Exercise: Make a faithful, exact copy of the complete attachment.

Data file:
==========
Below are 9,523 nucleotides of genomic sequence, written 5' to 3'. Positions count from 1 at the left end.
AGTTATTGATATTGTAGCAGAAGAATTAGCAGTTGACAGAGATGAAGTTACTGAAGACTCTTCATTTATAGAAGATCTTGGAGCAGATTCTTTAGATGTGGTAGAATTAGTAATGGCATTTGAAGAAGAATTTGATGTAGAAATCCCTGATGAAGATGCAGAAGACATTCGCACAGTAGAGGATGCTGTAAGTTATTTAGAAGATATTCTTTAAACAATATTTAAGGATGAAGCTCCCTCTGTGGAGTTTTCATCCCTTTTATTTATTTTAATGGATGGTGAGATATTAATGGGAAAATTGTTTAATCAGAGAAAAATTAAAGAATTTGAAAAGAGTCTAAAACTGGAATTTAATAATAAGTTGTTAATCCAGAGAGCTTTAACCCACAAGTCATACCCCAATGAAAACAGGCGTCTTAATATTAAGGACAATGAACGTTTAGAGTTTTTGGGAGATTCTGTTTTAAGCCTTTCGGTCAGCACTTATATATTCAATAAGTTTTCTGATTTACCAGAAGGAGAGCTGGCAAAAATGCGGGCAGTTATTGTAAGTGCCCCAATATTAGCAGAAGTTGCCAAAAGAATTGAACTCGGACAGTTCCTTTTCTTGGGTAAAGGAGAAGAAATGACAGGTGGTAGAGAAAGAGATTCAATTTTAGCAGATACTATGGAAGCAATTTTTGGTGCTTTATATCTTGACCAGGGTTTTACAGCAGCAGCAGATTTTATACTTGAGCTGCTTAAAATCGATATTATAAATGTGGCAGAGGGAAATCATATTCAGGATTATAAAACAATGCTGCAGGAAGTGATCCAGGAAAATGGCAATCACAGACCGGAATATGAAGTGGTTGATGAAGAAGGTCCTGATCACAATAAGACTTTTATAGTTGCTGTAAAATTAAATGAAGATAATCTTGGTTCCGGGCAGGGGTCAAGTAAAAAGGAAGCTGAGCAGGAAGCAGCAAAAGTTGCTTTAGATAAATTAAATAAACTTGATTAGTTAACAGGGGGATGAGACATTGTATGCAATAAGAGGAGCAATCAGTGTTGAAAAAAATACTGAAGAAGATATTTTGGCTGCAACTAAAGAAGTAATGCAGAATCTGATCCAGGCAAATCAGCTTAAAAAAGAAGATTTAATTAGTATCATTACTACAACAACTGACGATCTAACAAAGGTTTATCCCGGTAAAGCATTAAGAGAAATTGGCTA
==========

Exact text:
Below are 9,523 nucleotides of genomic sequence, written 5' to 3'. Positions count from 1 at the left end.
AGTTATTGATATTGTAGCAGAAGAATTAGCAGTTGACAGAGATGAAGTTACTGAAGACTCTTCATTTATAGAAGATCTTGGAGCAGATTCTTTAGATGTGGTAGAATTAGTAATGGCATTTGAAGAAGAATTTGATGTAGAAATCCCTGATGAAGATGCAGAAGACATTCGCACAGTAGAGGATGCTGTAAGTTATTTAGAAGATATTCTTTAAACAATATTTAAGGATGAAGCTCCCTCTGTGGAGTTTTCATCCCTTTTATTTATTTTAATGGATGGTGAGATATTAATGGGAAAATTGTTTAATCAGAGAAAAATTAAAGAATTTGAAAAGAGTCTAAAACTGGAATTTAATAATAAGTTGTTAATCCAGAGAGCTTTAACCCACAAGTCATACCCCAATGAAAACAGGCGTCTTAATATTAAGGACAATGAACGTTTAGAGTTTTTGGGAGATTCTGTTTTAAGCCTTTCGGTCAGCACTTATATATTCAATAAGTTTTCTGATTTACCAGAAGGAGAGCTGGCAAAAATGCGGGCAGTTATTGTAAGTGCCCCAATATTAGCAGAAGTTGCCAAAAGAATTGAACTCGGACAGTTCCTTTTCTTGGGTAAAGGAGAAGAAATGACAGGTGGTAGAGAAAGAGATTCAATTTTAGCAGATACTATGGAAGCAATTTTTGGTGCTTTATATCTTGACCAGGGTTTTACAGCAGCAGCAGATTTTATACTTGAGCTGCTTAAAATCGATATTATAAATGTGGCAGAGGGAAATCATATTCAGGATTATAAAACAATGCTGCAGGAAGTGATCCAGGAAAATGGCAATCACAGACCGGAATATGAAGTGGTTGATGAAGAAGGTCCTGATCACAATAAGACTTTTATAGTTGCTGTAAAATTAAATGAAGATAATCTTGGTTCCGGGCAGGGGTCAAGTAAAAAGGAAGCTGAGCAGGAAGCAGCAAAAGTTGCTTTAGATAAATTAAATAAACTTGATTAGTTAACAGGGGGATGAGACATTGTATGCAATAAGAGGAGCAATCAGTGTTGAAAAAAATACTGAAGAAGATATTTTGGCTGCAACTAAAGAAGTAATGCAGAATCTGATCCAGGCAAATCAGCTTAAAAAAGAAGATTTAATTAGTATCATTACTACAACAACTGACGATCTAACAAAGGTTTATCCCGGTAAAGCATTAAGAGAAATTGGCTA